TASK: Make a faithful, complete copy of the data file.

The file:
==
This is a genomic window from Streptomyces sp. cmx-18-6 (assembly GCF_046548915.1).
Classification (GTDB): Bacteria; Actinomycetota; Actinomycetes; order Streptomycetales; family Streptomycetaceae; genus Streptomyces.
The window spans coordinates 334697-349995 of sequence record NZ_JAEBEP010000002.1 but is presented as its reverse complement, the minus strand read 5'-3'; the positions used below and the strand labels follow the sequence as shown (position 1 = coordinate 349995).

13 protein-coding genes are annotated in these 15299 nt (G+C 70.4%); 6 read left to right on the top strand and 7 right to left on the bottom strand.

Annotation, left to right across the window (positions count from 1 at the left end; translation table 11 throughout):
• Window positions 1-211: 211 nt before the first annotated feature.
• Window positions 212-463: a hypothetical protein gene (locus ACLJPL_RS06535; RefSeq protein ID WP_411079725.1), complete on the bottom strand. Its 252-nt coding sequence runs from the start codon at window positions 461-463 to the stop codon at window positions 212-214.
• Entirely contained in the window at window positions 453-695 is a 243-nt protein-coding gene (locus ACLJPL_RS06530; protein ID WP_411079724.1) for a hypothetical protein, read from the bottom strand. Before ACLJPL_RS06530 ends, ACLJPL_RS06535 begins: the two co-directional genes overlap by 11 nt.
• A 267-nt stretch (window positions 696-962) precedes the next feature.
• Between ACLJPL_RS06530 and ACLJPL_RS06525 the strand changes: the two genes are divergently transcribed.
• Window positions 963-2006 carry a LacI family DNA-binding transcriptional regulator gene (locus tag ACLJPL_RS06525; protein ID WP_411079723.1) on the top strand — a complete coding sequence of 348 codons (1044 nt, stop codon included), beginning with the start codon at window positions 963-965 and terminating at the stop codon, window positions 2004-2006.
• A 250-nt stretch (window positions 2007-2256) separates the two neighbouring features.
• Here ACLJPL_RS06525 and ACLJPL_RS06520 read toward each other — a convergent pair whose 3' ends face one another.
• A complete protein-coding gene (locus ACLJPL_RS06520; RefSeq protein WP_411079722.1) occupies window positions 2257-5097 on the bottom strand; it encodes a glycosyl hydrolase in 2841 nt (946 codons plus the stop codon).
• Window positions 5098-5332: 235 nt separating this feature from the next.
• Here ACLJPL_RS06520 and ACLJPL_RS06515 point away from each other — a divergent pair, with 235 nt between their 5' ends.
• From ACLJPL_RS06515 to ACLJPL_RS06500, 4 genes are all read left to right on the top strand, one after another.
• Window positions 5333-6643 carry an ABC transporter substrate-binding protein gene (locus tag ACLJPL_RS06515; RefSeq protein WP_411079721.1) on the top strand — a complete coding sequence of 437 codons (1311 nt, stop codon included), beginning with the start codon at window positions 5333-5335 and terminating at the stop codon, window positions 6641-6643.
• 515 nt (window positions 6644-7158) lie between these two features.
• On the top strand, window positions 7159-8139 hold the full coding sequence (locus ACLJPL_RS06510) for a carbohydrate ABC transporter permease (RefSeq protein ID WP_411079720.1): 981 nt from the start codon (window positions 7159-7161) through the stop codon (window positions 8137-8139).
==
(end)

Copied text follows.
This is a genomic window from Streptomyces sp. cmx-18-6 (assembly GCF_046548915.1).
Classification (GTDB): Bacteria; Actinomycetota; Actinomycetes; order Streptomycetales; family Streptomycetaceae; genus Streptomyces.
The window spans coordinates 334697-349995 of sequence record NZ_JAEBEP010000002.1 but is presented as its reverse complement, the minus strand read 5'-3'; the positions used below and the strand labels follow the sequence as shown (position 1 = coordinate 349995).

13 protein-coding genes are annotated in these 15299 nt (G+C 70.4%); 6 read left to right on the top strand and 7 right to left on the bottom strand.

Annotation, left to right across the window (positions count from 1 at the left end; translation table 11 throughout):
• Window positions 1-211: 211 nt before the first annotated feature.
• Window positions 212-463: a hypothetical protein gene (locus ACLJPL_RS06535; RefSeq protein ID WP_411079725.1), complete on the bottom strand. Its 252-nt coding sequence runs from the start codon at window positions 461-463 to the stop codon at window positions 212-214.
• Entirely contained in the window at window positions 453-695 is a 243-nt protein-coding gene (locus ACLJPL_RS06530; protein ID WP_411079724.1) for a hypothetical protein, read from the bottom strand. Before ACLJPL_RS06530 ends, ACLJPL_RS06535 begins: the two co-directional genes overlap by 11 nt.
• A 267-nt stretch (window positions 696-962) precedes the next feature.
• Between ACLJPL_RS06530 and ACLJPL_RS06525 the strand changes: the two genes are divergently transcribed.
• Window positions 963-2006 carry a LacI family DNA-binding transcriptional regulator gene (locus tag ACLJPL_RS06525; protein ID WP_411079723.1) on the top strand — a complete coding sequence of 348 codons (1044 nt, stop codon included), beginning with the start codon at window positions 963-965 and terminating at the stop codon, window positions 2004-2006.
• A 250-nt stretch (window positions 2007-2256) separates the two neighbouring features.
• Here ACLJPL_RS06525 and ACLJPL_RS06520 read toward each other — a convergent pair whose 3' ends face one another.
• A complete protein-coding gene (locus ACLJPL_RS06520; RefSeq protein WP_411079722.1) occupies window positions 2257-5097 on the bottom strand; it encodes a glycosyl hydrolase in 2841 nt (946 codons plus the stop codon).
• Window positions 5098-5332: 235 nt separating this feature from the next.
• Here ACLJPL_RS06520 and ACLJPL_RS06515 point away from each other — a divergent pair, with 235 nt between their 5' ends.
• From ACLJPL_RS06515 to ACLJPL_RS06500, 4 genes are all read left to right on the top strand, one after another.
• Window positions 5333-6643 carry an ABC transporter substrate-binding protein gene (locus tag ACLJPL_RS06515; RefSeq protein WP_411079721.1) on the top strand — a complete coding sequence of 437 codons (1311 nt, stop codon included), beginning with the start codon at window positions 5333-5335 and terminating at the stop codon, window positions 6641-6643.
• 515 nt (window positions 6644-7158) lie between these two features.
• On the top strand, window positions 7159-8139 hold the full coding sequence (locus ACLJPL_RS06510) for a carbohydrate ABC transporter permease (RefSeq protein ID WP_411079720.1): 981 nt from the start codon (window positions 7159-7161) through the stop codon (window positions 8137-8139).